City voting Cong majority points to its indifferent shade?  

All five ministers, who were MLAs from constituencies in Bengaluru, were able to retain their seats despite several issues facing the city 

Published: 17th May 2018 02:31 AM  |   Last Updated: 17th May 2018 05:59 AM   |  A+A-

By Express News Service

BENGALURU: FOR all the screaming and campaigning against the increasing frequency of crime and civic issues bugging Bengaluru, the  voters still came out voting in favour of Congress. The city’s vote showed no signs of anti-incumbency. It led to Congress increasing its tally from 12 seats in the 2013 assembly polls to 13, while BJP, which had won 12 in 2013,  slid to 11 in the 2018 polls.

The perception that Bengaluru generally voted pro-BJP was thrown out of the window. What emerged was the vindication of the long-standing view that residents are by and large indifferent to the issues facing them — both, Home Minister Ramalinga Reddy  and City Development Minister K J George retained their seats. Of the other three ministers,  Roshan Baig (Shivajinagar) won by a margin of 15,033 votes;   Krishna Byregowda (Byatarayanapura) by a margin of 5,674 votes; and M Krishnappa (Vijayanagar) by 3,099 votes.

In fact, of all the five ministers from Bengaluru  have won with huge margins.
George and Baig had several issues that sat like thorns under their wings — the garbage  problem, poor roads, water logging in low-lying areas, depletion of tree cover, the steel flyover issue, traffic woes, among others. “I am very saddened by the low voter turnout. It was around 54%. This highlights a lack of interest in voters and indifference to the many issues that continue to plague us,” said Ashish Verma, transportation engineering expert from IISc.

“Those who opposed infrastructure projects on social media have shown this indifference. By voting back the ministers who were responsible for those issues is like showing a thumbs up to all the bad they had done. The welfare schemes by the government have tapped into the citizens and they have not looked at broader picture.” Reddy, on his part, had questions to answer on women’s safety, criminal activities, New Year’s Eve problems wherein women were targeted, and a manpower short police force. Not to forget the several cases where children were targeted  in schools.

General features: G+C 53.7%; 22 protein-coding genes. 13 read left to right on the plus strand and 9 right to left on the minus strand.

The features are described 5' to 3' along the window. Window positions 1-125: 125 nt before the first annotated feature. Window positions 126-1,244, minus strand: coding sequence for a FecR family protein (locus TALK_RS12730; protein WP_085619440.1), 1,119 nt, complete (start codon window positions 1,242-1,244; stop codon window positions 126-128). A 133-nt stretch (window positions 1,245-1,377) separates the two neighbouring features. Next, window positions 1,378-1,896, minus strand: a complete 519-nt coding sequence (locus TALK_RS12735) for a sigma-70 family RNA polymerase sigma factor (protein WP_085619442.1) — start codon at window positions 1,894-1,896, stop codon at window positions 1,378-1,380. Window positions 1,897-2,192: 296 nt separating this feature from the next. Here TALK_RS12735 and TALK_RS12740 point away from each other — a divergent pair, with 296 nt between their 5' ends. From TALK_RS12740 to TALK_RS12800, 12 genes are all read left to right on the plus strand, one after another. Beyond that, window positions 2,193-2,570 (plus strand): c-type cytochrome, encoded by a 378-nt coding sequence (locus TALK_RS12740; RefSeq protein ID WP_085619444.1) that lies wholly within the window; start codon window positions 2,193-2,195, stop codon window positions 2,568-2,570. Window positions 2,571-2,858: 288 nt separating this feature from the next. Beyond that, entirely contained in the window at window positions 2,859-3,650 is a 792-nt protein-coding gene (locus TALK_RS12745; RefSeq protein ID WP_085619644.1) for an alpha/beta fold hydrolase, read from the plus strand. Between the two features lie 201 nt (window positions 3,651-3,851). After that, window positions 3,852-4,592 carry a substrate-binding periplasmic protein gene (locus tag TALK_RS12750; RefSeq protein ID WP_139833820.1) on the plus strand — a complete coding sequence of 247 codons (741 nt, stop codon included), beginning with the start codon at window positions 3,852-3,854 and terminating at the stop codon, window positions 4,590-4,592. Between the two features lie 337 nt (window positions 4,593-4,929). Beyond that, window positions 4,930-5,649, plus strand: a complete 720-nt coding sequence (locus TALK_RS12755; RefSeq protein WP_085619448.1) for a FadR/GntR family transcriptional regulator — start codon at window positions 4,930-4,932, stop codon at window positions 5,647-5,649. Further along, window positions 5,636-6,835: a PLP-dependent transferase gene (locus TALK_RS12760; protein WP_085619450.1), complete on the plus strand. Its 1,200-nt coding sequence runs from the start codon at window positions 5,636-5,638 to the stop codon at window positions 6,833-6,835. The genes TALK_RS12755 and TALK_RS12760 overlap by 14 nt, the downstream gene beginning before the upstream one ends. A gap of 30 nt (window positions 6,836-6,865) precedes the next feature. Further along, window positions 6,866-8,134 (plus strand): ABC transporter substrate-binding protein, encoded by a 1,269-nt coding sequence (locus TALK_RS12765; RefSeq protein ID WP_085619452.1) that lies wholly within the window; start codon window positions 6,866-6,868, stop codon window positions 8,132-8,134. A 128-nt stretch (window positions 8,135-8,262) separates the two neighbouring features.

“Bengaluru is very asymmetrical, in the sense that there are a lot of migrants compared to those who actually live here and that adds to the low voter turnout,” said Ashwin Mahesh, urban expert and founder of a social technology firm, Mapunity. “Although citizens have problems with those in power, they do not vote for other candidates because they might not be powerful enough to bring a change. Unless parties offer anything different, it is bound to be a wave-less election.”

The ideal solution to this appears from Srinivas Alavilli, member, Citizens for Bengaluru (CfB). “As citizens, we should be more proactive rather than cynical. No matter who comes to power, we should be vigilant and raise our voices wherever necessary. Ultimately whichever person comes to power, the onus is on us to keep his/her activities in check.   The democratic discourse is getting better in the city and things shall change.”

BUT VOTE SHARE SHOWED SOMETHING ELSE
However if one sees the voter share among Bengalureans, although Congress won 13 seats in the city, BJP 11 and JD(S) 2, BJP’s voter share was the highest at 41.35%. It was 39.39% for Congress and 15.52% for JD(S). This means more people have preferred a change in the city through a pro-BJP vote although while translating into seats, it has gone the Congress way.

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